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Success story: Hawk Owl heads to Harvard

August 28, 2019

Alex WalshAdd up an NMC associate degree, a thin credit history, a stint in the Navy and a love of travel and you get Harvard University sophomore Alex Walsh (NMC 2012), who will start classes in Cambridge, Mass. next week.

He’s one of just a dozen transfer students admitted among 1,600 applicants to the most venerable of the Ivy League institutions. But long odds didn’t daunt Walsh, preternaturally disposed to optimism.

“Shoot for the stars, see what happens. The worst they could say is no,” said Walsh, 27, who was also admitted to the University of Michigan and Michigan State. “Being able to find ways to push myself at NMC, challenge myself, helped put me on this path.”

Pine Palooza 2019 Poster“This path” started with participating in a wide range of activities and clubs at NMC, including NMC magazine, the White Pine Press, Anime Club, International Club and the NMC Policy Council. (NMC yesterday hosted Pine Palooza, an annual fair that introduces students to dozens of campus groups and organizations.) Walsh was also a member of Phi Theta Kappa, the international community college honor society. He credits PTK adviser Kari Kahler and instructors Jim Bensley, Amjad Khan and John Zachman as among his NMC mentors.

Yet when he graduated, Walsh didn’t have enough credit history to get the student loans he needed to continue his education. So he joined the military, both for the GI benefits down the road and the opportunity to travel in the short term, a love kindled in the NMC International Club. He chose the Navy specifically because it offered more opportunity to travel than other branches, and lived in Spain for more than three years and visited 25 different countries.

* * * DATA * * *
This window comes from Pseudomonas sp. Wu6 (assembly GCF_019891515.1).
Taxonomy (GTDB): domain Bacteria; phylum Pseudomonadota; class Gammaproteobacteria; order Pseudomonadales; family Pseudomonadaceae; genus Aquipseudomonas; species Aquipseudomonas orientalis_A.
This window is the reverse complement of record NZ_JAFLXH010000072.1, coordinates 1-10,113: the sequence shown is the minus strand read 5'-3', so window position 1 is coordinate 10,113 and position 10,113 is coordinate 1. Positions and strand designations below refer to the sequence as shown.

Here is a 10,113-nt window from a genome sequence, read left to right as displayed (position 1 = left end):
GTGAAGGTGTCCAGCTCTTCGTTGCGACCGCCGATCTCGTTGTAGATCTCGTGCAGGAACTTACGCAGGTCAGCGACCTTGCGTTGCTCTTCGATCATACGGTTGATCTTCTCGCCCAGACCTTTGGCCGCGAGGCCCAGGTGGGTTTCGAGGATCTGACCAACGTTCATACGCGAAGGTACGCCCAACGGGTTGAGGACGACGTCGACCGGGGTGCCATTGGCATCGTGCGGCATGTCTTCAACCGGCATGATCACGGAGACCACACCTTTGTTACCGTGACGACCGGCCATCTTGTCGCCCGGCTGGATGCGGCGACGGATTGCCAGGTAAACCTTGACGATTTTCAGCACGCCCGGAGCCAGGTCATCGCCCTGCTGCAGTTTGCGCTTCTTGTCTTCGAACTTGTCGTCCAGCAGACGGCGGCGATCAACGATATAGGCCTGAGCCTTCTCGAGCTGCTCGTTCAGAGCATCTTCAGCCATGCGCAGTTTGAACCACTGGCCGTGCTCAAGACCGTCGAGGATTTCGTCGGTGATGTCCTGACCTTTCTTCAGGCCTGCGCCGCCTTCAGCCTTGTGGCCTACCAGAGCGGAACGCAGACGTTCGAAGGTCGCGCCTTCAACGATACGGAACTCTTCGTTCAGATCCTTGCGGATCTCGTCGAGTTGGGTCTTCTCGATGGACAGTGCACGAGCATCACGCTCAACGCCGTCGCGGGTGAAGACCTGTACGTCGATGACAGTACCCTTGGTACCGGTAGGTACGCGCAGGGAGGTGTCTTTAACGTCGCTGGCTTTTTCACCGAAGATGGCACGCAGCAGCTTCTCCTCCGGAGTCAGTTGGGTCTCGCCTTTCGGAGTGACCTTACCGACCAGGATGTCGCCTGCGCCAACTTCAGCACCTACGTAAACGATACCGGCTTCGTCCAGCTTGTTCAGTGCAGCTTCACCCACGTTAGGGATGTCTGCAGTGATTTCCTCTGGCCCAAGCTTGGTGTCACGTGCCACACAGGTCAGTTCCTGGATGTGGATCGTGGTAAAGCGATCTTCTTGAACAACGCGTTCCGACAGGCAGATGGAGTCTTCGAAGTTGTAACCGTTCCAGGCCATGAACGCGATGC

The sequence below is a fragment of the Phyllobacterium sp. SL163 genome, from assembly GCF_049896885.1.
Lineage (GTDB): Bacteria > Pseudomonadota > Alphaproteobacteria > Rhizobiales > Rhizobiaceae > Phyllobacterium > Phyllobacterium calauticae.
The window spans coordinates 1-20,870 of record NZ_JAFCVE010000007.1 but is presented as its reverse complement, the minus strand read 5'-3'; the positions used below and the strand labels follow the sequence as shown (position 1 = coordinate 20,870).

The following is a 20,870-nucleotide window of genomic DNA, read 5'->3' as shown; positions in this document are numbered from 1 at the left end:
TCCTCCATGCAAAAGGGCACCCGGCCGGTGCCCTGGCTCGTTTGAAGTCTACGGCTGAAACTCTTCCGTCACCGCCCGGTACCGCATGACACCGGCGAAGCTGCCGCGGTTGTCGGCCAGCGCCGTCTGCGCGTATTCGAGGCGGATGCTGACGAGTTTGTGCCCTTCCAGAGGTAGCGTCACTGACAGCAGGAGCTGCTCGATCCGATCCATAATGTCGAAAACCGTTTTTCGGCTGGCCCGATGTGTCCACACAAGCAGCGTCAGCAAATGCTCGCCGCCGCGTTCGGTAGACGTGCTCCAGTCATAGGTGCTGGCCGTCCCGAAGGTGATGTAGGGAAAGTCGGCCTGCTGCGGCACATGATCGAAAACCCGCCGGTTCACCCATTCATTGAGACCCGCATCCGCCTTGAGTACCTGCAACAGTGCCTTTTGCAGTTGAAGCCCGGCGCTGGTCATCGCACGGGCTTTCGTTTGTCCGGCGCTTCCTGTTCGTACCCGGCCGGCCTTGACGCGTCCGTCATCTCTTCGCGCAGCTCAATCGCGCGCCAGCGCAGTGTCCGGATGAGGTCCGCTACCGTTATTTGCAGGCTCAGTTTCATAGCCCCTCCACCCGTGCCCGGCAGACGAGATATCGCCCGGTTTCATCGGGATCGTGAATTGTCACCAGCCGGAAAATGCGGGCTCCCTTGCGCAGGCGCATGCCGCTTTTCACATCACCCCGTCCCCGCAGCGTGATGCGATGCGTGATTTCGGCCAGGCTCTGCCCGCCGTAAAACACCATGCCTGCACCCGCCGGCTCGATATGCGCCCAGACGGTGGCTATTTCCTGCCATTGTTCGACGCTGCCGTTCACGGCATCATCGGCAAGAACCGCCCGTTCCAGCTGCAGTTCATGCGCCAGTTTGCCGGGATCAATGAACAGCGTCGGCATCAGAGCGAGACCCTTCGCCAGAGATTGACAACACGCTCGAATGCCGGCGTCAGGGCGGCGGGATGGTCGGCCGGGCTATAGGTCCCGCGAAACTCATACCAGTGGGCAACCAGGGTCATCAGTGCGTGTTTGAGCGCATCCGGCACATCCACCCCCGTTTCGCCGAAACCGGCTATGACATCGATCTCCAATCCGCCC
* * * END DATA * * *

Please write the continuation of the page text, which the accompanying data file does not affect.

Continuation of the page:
In 2017 he took the SAT and scored higher than he expected. Though Ivy League schools are notoriously picky about transfer students, he decided to add Harvard, Princeton and Yale to his list when his Navy contract was up. A veteran transition program, Service to School, also matched him with a mentor whom Walsh said was vital in the decision process.

He’ll enter Harvard as a sophomore and plans to major in economics and minor in government, likely international relations. An MBA or law school could follow. Walsh hopes to work in a capacity that grows the global economy, staying in touch with his love of international relations.

“I would like to be on some kind of a career path where I can provide opportunities to those who would not otherwise have opportunities,” he said. Options he wants to explore through internships include working with infrastructure and business development in central America or Asia, working with refugees of war or conflict, and serving in the Foreign Service as an economic or political adviser.

Between the GI Bill, Harvard scholarships and grants, Walsh said his entire tuition bill will be covered.

“That’s pretty exciting too,” he said.

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